In a turn that could alter future relationships between professional sports leagues and cable networks, the National Basketball Association is negotiating with AOL Time Warner Inc. for its own basic-cable channel.
Last week, sources said the league — which is currently negotiating with Turner Sports to extend its current $890 million cable agreement — may tip off a basic network. The NBA hopes the service it's considering would make up for revenues that it may not be able to earn through a traditional TV deal, thanks to the struggling economy.
AOL and the league would jointly own the proposed network, thus sharing in any revenue generated from ad sales or subscription fees, sources said.
Representatives from the NBA and Turner Sports would not comment about any plans for a new network.
Some observers who believe that the concept could take hold point to Nov. 15's announcement that Turner Sports president Mark Lazarus is taking over ad-sales efforts for all Turner Broadcasting System Inc. entertainment programming, following veteran Joe Uva's departure. The move could suggest a downsizing of Turner's sports operation — a large portion of which supports the NBA package.
But Lazarus said he would oversee any new NBA-oriented sports network.
The parties are considering creating a network from scratch, but The New York Times
last week reported that Turner could convert its struggling CNN/Sports Illustrated sports-news service into the new NBA channel.
Since its launch in 1996, CNN/SI has struggled to distinguish itself in the crowed sports-news arena, despite drawing on the name and the resources of the well-known Sports Illustrated
CNN/SI is currently in 20 million homes — well below ESPNews' 26.6 million subscribers. ESPN's SportsCenter
and Fox Sports Net's regional and national sports-news reports also garner strong ratings in cable homes.
Just two months ago, CNN/SI laid off 11 of its more than 100 employees as part of an "overall restructuring" effort. A CNN/SI spokesman would not comment on the matter.
The NBA also programs NBA.com TV, a 24-hour digital barker channel that accompanies the "NBA League Pass" out-of-market subscription sports package. The channel is distributed by DirecTV Inc. and In Demand.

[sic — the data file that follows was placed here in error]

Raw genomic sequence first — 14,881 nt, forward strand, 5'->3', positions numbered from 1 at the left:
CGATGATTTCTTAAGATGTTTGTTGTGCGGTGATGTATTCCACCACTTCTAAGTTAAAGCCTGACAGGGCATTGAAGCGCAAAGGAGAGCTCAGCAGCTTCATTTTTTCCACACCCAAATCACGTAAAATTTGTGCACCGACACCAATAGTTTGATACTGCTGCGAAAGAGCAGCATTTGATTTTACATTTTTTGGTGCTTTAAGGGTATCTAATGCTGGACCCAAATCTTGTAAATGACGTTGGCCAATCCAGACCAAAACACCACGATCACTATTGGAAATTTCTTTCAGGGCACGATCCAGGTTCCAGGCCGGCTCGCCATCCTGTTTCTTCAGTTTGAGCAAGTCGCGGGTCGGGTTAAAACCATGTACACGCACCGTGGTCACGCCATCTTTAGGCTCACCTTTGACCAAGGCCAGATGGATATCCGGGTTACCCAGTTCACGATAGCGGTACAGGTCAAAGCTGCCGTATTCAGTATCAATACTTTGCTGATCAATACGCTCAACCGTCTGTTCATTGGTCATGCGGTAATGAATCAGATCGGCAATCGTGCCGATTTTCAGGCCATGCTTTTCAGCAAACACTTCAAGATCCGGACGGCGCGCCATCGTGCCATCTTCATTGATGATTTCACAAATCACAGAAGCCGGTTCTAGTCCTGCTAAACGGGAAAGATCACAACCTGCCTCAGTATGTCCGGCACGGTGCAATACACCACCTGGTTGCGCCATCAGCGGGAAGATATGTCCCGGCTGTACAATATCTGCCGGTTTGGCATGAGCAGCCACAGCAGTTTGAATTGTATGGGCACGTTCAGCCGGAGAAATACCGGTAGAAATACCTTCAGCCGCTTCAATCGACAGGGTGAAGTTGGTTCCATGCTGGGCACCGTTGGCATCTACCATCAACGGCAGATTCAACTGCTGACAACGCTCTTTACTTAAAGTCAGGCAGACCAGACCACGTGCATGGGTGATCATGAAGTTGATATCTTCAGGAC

Industry observers had recently speculated that Turner and the NBA were closing in on a deal after the league agreed to extend the company's exclusive negotiating period beyond the Oct. 15 cutoff date.
Going into negotiations, the NBA — buoyed by the return of league superstar Michael Jordan, the popularity of the two-time defending champion Los Angeles Lakers and the emergence of several young players — was hopeful that it could garner a modest increase in rights fees.
But the Sept. 11 terrorist attacks further depressed an already struggling advertising marketplace to the point that most industry observers believed that the NBA would have to take less than its current $2.65 billion deal with Turner and NBC.
In a pre-opening day press conference last month, NBA commissioner David Stern acknowledged that the league would most likely not generate the television revenues it had anticipated.
At the same time, Stern hinted that the league would have to be "imaginative" with a new TV deal if it is to achieve its revenue goals.
"I would say that we're going to have to be collectively imaginative to continue our strong network revenues in light of what current conditions seem to be — literally, on a daily basis, they seem to be changing, and I would say not necessarily for the positive," said Stern.
Kagan Associates sports analyst John Mansell predicted some short-term revenue problems for the league, if it decides to launch a new network.
"If you're going to create a network from scratch, it will take several years to be profitable, and the owners won't have the guaranteed revenues they're used to getting for years," Mansell said. "But long-term, they would be building a network that could yield significant revenue in the future."
Any new channel would also face scrutiny from cable operators, already weary of rising sports-network costs. Though no league has attempted to launch a national cable network, several pro sports teams have struggled to gain carriage of their own, often expensive regional sports services.
Currently, the Action Sports Cable Network — owned by the NBA's Portland Trail Blazers — is in an ugly carriage dispute with AT&T Broadband over a monthly 50-cent per subscriber fee for 25 Blazers games and programming from ESPN Regional Network.
Though it would be extremely difficult for operators not to carry an NBA channel, it could be the point at which systems finally draw a line in the sand, if it's deemed too expensive, Mansell said.
"It could be the time when operators say we'll carry it, but on a tier," Mansell said.